Chronic Compassion

Offering “a hand up rather than a handout” is an often-repeated phrase in the nonprofit world. For many dealing with challenges such as homelessness and poverty, assistance in improving their situation can be an empowering turning point. But most adults living with serious mental illnesses face the reality that their situation may never improve enough for them to fully escape their ongoing suffering.

While medication, psychotherapy and other forms of treatment can help those diagnosed with mental illnesses gain stability, for the majority of those who deal with serious mental health challenges such as bipolar disorder and schizophrenia, these conditions bring a lifetime of struggle. These diseases have no cures, and a treatment plan is often an ever-changing path as brains stop responding to medication in the same ways and side effects take a toll.

These individuals’ struggles are severe and chronic. Coming alongside them well involves serving and caring for the long haul. It requires loving them consistently, providing ongoing support and showing up, again and again, with kindness and a listening ear. It’s about showing compassion, day after day, year upon year.

Compassion has two parts: a caring awareness of another’s suffering and a longing to ease that pain. Merriam-Webster defines it as “sympathetic consciousness of others’ distress together with a desire to alleviate it.” It’s a term that originates from two words meaning “to suffer” and “with,” and the significance of those words remains today: To truly have compassion is to sit with another in his or her suffering.

Those dealing with serious mental health conditions face suffering of many kinds, but often the most devastating form is the pain of isolation. Mother Theresa once said, “The greatest suffering is to feel alone, unwanted, unloved. The greatest suffering is also having no one, forgetting what an intimate, truly human relationship is, not knowing what it means to be loved, not having a family or friends.”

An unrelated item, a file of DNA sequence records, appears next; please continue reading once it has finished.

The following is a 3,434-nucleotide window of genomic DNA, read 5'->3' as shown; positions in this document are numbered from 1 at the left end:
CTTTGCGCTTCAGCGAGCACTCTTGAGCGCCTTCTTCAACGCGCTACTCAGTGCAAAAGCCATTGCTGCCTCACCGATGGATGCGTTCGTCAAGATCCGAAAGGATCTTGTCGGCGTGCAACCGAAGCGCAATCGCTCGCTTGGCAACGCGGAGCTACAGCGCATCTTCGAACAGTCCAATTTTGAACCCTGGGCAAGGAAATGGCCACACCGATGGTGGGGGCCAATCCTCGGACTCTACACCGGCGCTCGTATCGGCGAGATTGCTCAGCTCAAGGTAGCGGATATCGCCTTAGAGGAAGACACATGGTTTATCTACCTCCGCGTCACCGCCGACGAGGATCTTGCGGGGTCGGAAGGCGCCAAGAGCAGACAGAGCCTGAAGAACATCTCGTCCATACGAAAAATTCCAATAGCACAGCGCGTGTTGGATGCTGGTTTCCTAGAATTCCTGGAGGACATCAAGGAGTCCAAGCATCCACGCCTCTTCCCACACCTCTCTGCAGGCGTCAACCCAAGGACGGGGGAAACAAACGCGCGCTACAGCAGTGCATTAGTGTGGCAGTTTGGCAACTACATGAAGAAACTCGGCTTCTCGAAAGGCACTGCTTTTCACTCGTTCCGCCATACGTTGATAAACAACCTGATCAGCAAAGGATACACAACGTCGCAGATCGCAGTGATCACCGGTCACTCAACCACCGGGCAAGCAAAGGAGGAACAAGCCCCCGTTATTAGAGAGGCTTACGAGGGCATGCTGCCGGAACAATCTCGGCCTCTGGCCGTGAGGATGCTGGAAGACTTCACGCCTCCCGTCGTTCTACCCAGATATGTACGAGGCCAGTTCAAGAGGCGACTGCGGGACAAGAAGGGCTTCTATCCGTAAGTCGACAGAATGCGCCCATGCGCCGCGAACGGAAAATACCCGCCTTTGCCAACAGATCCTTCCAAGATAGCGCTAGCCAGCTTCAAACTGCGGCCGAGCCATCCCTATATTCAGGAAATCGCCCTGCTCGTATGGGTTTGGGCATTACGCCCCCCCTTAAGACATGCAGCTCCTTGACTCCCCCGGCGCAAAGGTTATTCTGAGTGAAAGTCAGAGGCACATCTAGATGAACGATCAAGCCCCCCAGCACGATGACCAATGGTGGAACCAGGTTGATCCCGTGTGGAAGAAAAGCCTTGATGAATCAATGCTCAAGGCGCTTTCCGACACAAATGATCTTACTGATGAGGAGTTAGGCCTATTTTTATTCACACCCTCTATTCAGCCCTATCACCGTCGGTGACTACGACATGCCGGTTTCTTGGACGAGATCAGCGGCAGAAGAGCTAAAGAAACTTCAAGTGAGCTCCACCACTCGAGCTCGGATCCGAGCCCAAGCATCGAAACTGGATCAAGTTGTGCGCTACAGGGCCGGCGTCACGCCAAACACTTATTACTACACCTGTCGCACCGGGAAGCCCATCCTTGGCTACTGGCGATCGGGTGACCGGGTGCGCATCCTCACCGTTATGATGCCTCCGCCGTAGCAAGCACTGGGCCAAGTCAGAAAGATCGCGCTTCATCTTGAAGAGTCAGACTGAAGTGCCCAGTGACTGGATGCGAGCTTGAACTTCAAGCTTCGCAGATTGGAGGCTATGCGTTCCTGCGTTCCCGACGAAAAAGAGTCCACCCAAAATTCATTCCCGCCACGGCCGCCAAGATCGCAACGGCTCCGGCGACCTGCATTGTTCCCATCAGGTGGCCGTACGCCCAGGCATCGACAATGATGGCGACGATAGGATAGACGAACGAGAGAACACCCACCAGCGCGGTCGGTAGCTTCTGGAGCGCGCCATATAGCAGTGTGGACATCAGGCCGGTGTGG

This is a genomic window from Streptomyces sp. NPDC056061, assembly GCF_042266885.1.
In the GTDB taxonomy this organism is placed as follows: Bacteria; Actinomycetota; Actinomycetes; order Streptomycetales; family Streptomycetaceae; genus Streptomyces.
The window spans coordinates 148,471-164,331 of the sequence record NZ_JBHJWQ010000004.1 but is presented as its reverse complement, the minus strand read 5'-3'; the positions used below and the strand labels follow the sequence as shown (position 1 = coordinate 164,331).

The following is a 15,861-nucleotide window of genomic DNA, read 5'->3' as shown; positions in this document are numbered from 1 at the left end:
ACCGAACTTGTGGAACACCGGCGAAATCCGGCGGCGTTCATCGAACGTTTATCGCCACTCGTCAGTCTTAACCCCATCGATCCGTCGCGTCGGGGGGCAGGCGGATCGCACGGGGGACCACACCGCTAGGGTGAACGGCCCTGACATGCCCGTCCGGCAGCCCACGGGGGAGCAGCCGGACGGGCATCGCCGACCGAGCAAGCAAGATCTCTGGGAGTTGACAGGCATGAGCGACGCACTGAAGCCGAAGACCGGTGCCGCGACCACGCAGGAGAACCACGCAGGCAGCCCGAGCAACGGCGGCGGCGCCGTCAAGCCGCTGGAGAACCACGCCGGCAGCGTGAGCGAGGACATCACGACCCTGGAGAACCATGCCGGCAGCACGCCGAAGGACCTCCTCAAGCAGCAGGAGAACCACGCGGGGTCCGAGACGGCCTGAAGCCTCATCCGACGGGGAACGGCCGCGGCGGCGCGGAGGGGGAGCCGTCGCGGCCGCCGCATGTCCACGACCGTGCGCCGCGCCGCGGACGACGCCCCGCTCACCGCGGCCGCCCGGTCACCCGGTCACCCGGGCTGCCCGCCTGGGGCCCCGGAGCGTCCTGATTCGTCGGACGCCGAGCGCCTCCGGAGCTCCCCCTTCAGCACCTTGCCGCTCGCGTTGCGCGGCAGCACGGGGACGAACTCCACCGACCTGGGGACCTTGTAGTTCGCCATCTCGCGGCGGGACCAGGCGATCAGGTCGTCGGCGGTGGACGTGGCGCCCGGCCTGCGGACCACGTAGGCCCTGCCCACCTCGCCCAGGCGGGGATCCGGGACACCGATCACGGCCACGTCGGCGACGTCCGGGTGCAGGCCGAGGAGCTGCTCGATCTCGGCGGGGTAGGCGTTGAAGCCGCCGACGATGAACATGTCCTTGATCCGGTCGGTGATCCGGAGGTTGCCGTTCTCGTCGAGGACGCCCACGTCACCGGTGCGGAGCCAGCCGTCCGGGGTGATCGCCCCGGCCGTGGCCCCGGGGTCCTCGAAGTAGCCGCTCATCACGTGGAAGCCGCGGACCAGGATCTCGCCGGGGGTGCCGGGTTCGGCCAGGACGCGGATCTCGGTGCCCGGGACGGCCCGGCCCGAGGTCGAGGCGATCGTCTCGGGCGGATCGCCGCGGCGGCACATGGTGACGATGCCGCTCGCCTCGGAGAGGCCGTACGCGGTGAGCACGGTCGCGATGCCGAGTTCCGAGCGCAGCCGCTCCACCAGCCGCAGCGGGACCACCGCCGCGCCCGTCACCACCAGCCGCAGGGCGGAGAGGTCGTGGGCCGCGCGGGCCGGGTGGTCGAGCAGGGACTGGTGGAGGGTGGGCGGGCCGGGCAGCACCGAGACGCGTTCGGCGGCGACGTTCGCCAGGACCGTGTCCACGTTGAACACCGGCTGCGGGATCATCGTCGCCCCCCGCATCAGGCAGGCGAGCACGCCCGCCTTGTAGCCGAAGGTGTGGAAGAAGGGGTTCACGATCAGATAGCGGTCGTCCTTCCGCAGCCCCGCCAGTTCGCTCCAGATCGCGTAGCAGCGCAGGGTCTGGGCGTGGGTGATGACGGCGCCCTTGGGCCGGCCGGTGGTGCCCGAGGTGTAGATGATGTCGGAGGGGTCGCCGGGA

This kind of suffering is only addressed through compassion—through being willing to step into someone’s pain, to see them and hear them and simply be with them. Sometimes this compassion involves providing resources and assistance, but at its heart it’s not about what is provided but about presence. Dutch priest, professor and author Henri Nouwen puts it beautifully:

“Compassion asks us to go where it hurts, to enter into the places of pain, to share in brokenness, fear, confusion, and anguish. Compassion challenges us to cry out with those in misery, to mourn with those who are lonely, to weep with those in tears. Compassion requires us to be weak with the weak, vulnerable with the vulnerable, and powerless with the powerless. Compassion means full immersion in the condition of being human.”

This “suffering with” doesn’t necessarily change a person’s circumstances, and it’s not a solution to their struggles. But it’s a balm that affirms dignity and communicates love to people who so often are ignored or shunned. And, as we enter the pain of others, time and again, our chronic compassion becomes a lifeline of ongoing hope.

Your generosity enables the Well Community to be a place of chronic compassion for those living with serious mental illnesses. Give now.

Posted in
Scroll to Top